Recognizing and Preventing Fraud

Recognizing and Preventing FraudOnly we as consumers can protect ourselves from fraudulent scams. Thousands of Canadians are victims of fraud each year, costing an estimated 10 billion dollars annually.

The impact of fraud can be significant and devastating: loss of retirement savings, homes and even businesses. While we’d all like to believe that fraud couldn’t happen to us, however, victims vary greatly in age and economic backgrounds. Fraudsters are relentless and savvy.

The best way to protect yourself from fraud:

  • Awareness and recognition of fraud
  • Discuss fraudulent scams with everyone in your life
  • Report fraud when it is suspected or occurs

From the Competition Bureau of Canada:

Thousands of Canadians of all ages and from all walks of life are defrauded each year. There is no typical fraud victim in Canada. Fraud targets Canadians of all ages and from all walks of life. Recognizing fraud is the first step to better protecting yourself.

Fraudsters are professional criminals that know what they are doing. Fraudsters rely on some basic techniques to be successful. These include:

  • Developing professional-looking marketing materials
  • Providing believable answers for your tough questions
  • Impersonating government agencies, legitimate businesses, websites, charities, and causes
  • Pretending to be your ordinary supplier
  • Hiding the true details in the fine print
  • Preying on areas of vulnerability, including those needing help with loans or finding employment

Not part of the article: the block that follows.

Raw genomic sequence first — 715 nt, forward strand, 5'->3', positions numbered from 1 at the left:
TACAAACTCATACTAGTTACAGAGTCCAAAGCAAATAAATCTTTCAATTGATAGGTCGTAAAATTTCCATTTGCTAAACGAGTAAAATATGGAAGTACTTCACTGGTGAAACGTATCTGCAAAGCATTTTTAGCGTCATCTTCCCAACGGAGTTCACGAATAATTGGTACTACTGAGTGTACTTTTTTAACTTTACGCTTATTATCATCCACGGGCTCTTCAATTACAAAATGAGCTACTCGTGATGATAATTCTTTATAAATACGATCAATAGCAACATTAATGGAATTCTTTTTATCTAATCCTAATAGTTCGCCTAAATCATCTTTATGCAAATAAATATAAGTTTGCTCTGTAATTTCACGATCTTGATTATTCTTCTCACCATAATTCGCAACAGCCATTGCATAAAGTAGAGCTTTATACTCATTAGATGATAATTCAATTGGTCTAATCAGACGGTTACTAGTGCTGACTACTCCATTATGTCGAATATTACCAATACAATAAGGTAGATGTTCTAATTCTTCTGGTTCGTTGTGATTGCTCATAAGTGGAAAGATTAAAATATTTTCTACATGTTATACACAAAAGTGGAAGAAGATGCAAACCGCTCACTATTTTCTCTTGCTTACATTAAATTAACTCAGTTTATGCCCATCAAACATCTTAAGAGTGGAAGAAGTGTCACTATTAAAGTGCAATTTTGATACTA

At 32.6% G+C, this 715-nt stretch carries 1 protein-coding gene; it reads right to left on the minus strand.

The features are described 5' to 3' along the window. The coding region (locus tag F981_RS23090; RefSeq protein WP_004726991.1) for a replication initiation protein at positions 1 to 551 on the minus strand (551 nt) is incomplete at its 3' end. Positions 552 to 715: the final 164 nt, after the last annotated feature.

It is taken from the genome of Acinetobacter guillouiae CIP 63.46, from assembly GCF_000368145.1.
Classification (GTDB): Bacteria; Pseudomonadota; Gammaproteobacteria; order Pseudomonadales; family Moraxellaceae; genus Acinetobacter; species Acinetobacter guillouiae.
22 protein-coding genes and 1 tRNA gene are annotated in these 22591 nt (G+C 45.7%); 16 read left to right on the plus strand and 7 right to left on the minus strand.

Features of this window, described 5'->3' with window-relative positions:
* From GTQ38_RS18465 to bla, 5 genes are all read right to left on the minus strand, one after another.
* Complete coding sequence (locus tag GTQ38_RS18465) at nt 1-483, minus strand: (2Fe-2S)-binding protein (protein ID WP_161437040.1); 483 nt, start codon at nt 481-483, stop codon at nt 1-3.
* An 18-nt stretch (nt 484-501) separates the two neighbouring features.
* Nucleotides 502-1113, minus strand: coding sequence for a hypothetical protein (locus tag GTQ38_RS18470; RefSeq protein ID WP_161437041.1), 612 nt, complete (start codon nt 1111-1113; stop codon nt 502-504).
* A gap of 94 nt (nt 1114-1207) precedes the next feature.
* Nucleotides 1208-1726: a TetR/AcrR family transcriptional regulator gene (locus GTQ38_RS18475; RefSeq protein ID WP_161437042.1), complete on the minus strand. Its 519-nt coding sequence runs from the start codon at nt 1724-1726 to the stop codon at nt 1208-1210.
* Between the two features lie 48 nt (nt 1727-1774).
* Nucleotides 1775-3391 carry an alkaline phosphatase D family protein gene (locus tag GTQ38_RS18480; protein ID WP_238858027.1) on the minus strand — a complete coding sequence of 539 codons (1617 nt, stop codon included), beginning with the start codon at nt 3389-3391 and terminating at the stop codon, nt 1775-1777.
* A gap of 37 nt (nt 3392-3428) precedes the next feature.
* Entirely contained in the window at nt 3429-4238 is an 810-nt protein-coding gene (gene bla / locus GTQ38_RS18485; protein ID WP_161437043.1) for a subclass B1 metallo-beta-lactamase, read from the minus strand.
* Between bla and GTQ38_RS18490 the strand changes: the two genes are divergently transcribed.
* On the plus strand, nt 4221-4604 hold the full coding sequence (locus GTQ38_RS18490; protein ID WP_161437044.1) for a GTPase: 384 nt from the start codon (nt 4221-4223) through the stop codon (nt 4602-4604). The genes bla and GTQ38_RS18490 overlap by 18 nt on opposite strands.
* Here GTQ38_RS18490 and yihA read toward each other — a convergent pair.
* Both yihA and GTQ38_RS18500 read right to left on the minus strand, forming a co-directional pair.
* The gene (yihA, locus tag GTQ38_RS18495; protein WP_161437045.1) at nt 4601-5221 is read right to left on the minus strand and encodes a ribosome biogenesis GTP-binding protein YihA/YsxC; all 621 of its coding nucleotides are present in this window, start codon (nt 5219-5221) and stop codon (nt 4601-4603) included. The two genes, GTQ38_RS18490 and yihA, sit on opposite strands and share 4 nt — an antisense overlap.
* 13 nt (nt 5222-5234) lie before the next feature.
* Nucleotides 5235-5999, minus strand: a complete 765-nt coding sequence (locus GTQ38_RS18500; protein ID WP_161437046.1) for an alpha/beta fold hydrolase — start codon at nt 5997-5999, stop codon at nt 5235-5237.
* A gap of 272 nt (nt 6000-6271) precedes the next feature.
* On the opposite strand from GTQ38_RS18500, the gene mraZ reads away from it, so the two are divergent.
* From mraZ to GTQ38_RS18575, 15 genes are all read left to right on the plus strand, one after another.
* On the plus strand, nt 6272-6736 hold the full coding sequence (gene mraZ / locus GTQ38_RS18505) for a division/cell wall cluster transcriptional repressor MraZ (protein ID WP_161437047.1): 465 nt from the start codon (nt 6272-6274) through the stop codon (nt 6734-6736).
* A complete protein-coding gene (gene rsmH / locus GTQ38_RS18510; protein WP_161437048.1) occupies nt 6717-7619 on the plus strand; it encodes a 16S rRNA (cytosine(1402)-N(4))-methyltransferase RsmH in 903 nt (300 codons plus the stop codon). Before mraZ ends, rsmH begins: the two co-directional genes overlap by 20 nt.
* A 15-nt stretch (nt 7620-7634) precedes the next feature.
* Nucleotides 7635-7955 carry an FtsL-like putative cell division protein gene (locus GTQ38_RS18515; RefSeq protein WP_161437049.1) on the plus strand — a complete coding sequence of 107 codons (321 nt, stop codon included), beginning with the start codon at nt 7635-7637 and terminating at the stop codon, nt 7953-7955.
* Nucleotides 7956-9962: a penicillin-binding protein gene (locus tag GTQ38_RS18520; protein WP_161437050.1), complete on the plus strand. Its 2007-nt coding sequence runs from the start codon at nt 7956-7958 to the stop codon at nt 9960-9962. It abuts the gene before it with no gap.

• Asking for fees in advance of promised services
  • Threatening legal action to collect on alleged contracts
  • Falsely claiming affiliation with reliable sources, such as legitimate news sites to support their products or services
  • and exchanging victim lists with other fraudsters.

Think you’re fraud savvy? Take this quiz.

When it comes to fraud: recognize, reject and report.

Please share this article with your loved ones.

Protect Yourself From Email and Online Scams

Email Scams Protect YourselfEmail scams have gone far beyond the old “Nigerian Prince” requests to mail cheques and send money abroad. Scammers are using more sophisticated methods of impersonation for the purpose of stealing your personal information or money. (For information on protecting yourself from phone scams, please click here.)

Let’s review some terms.

Phishing is the fraudulent practice of sending emails which appear to be from reputable companies with the goal of baiting individuals to reveal personal information, such as Internet passwords, banking information and credit card details.

Spear-phising is even more sophisticated and targeted – often the email will contain details, such as the recipient’s name, mention a previous email conversation and may come from a trusted friend’s email address.

Here’s how it works:

An email with an attachment may appear from a known and even trusted contact. The attachment may look like a PDF file, but it’s actually an image with a link embedded that once clicked takes the user to a very legitimate appearing Google log-in (as example).

Once the recipient goes through the log in process (supposedly to open the attachment), that information is captured. The attacker now has full access to your email and, as example, Google account.

There are only two small cues that this is a scam.

  • On a high resolution computer screen, you may be able to detect that the PDF is not legitimate and actually an image.
  • Once the faked image is clicked taking the recipient to the fake log in page, the URL does not begin with “https://” and is rather: “data:text/html.”